Our professional affiliations

 

RISE Design Studio Ltd is a member of The Green Register and registered with the Architects Registration Board. Our Director, Sean Ronnie Hill, is a Chartered Member of the Royal Institute of British Architects, the professional association of architects in the UK. This post provides some information about these organisations and the interests they represent.

Professional affiliations

The Green Register of Construction Professionals is a not-for-profit membership organisation that promotes sustainable building practices to all of the disciplines within the construction industry. Core activities of the organisation include: training on sustainable building practices; maintaining a register of members (all members undergo at least two days of Green Register training; and networking to allow knowledge exchange. Sustainable architecture is central to our work (see our recent post on the topic) and the publicly-available register of members is a useful source for potential clients looking for architects and other construction professionals who are committed to sustainable building. The Green Register website also hosts a very useful blog for those interested in sustainable building techniques, news, discussion and legislation.

The Architects Registration Board (ARB) is an independent, public interest body that was established by the UK Parliament in 1997 to regulate the architecture profession in the UK. ARB prescribes the qualifications required to become an architect and ensures that architects meet the standards for conduct and practice. All architects in the UK must be registered with ARB. ARB maintains the UK Register of Architects, which lists qualified architects and is available to search on the ARB website. The ARB website also provides a wealth of information for members of the public and provides some guidance on key topics to discuss with an architect if embarking on an architecture project.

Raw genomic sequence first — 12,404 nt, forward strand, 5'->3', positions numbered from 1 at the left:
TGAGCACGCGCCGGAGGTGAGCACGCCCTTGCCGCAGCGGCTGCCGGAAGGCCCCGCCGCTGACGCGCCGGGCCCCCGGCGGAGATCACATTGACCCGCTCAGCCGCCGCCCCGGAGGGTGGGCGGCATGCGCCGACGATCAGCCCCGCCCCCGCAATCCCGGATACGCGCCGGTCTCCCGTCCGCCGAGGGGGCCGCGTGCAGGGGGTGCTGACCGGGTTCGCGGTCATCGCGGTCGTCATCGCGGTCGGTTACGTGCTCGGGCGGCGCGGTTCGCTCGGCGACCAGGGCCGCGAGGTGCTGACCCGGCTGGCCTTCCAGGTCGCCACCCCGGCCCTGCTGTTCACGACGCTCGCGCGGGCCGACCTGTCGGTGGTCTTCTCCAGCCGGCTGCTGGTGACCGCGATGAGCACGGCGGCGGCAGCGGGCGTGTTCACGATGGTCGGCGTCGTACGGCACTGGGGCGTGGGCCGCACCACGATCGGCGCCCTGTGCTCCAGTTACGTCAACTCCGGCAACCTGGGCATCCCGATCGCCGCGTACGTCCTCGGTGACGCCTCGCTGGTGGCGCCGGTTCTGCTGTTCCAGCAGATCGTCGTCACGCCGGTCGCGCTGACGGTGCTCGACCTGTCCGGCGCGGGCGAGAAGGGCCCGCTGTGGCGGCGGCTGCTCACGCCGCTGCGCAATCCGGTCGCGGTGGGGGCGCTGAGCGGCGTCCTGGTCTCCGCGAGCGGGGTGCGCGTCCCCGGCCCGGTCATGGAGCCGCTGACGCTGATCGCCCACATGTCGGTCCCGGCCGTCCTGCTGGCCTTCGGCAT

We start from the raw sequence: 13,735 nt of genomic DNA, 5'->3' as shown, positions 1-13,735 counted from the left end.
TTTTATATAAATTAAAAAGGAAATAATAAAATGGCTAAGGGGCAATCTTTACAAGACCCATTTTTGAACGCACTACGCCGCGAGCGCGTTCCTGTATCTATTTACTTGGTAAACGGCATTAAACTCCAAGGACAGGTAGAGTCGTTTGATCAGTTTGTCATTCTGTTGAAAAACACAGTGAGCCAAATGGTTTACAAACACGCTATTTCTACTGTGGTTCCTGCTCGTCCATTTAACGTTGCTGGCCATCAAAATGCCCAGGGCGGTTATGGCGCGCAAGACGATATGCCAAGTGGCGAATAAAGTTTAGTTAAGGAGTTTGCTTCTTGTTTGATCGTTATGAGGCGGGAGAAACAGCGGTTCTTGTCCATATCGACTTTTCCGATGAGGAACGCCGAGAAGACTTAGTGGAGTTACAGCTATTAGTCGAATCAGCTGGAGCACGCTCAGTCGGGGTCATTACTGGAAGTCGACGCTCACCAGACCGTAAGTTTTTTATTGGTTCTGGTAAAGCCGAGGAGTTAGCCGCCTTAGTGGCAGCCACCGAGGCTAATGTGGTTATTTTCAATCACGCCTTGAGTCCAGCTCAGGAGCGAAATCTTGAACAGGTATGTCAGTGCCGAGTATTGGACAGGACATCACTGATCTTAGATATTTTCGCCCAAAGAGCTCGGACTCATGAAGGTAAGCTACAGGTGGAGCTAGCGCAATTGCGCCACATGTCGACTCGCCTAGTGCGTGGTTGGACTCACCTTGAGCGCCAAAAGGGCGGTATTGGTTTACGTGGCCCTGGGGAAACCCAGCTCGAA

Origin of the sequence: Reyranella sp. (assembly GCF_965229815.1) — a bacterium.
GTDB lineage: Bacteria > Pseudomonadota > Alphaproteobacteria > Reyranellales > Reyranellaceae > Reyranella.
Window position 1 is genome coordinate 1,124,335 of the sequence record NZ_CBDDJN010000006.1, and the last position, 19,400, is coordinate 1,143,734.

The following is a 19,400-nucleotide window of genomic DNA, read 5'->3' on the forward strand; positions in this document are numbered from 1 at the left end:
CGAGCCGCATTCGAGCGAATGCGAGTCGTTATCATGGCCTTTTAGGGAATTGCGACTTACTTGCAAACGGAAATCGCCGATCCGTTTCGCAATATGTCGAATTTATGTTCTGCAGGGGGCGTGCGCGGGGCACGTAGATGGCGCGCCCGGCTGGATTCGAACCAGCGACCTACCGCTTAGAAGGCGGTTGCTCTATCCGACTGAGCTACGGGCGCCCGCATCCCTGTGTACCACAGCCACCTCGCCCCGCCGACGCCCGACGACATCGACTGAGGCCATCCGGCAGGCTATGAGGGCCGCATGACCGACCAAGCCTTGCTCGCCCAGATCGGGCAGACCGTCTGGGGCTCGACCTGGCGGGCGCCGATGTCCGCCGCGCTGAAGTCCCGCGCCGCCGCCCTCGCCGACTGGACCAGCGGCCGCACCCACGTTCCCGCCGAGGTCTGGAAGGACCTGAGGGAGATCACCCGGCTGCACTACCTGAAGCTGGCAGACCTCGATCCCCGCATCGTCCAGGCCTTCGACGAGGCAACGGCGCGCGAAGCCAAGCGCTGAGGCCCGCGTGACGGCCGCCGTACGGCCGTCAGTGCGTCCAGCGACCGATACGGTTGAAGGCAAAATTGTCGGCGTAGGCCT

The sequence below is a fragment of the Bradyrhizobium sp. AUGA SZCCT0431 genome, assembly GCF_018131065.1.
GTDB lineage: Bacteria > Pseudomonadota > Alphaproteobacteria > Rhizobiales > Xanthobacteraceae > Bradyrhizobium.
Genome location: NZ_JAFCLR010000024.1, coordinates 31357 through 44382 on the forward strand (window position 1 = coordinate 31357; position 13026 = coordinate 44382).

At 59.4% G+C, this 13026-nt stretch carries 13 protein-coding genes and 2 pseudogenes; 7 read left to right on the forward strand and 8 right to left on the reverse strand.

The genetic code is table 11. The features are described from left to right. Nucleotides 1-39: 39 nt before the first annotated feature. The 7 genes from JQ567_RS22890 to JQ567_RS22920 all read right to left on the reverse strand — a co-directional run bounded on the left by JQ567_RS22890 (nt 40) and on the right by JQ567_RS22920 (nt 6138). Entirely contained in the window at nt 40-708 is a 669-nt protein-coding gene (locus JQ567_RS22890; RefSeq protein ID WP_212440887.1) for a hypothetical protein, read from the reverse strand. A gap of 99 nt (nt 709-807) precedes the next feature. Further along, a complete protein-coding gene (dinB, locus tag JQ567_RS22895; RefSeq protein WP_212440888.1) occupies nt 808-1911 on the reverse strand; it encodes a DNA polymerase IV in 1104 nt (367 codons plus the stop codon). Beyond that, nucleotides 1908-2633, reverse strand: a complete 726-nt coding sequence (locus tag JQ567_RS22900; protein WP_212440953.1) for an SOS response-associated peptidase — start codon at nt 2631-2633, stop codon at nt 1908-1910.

The Royal Institute of British Architects (RIBA)  is also connected with the architects across the UK but has a slightly different role to the ARB. With around 44,000 members, RIBA promotes architecture and provides professional training and support. RIBA also maintains the British Architectural Library, which houses over four million items, including architecture books and papers. Since 2004, the Victoria and Albert Museum (V&A) and RIBA have worked together to promote enjoyment and appreciation of architecture, with the Architecture Gallery at the V&A being home to the first permanent gallery dedicated to the subject in the UK. RIBA is also known for running several architecture awards, including the Stirling Prize for ‘Best New Building of the Year’.

Sustainable architecture principles: environment, energy, efficiency

 

Buildings account for about half of the UK’s carbon dioxide (CO2) emissions. Globally, architecture was responsible for 40-50% of waste deposits in landfills at the turn of the new millennium, and 20-30% of greenhouse gas emissions.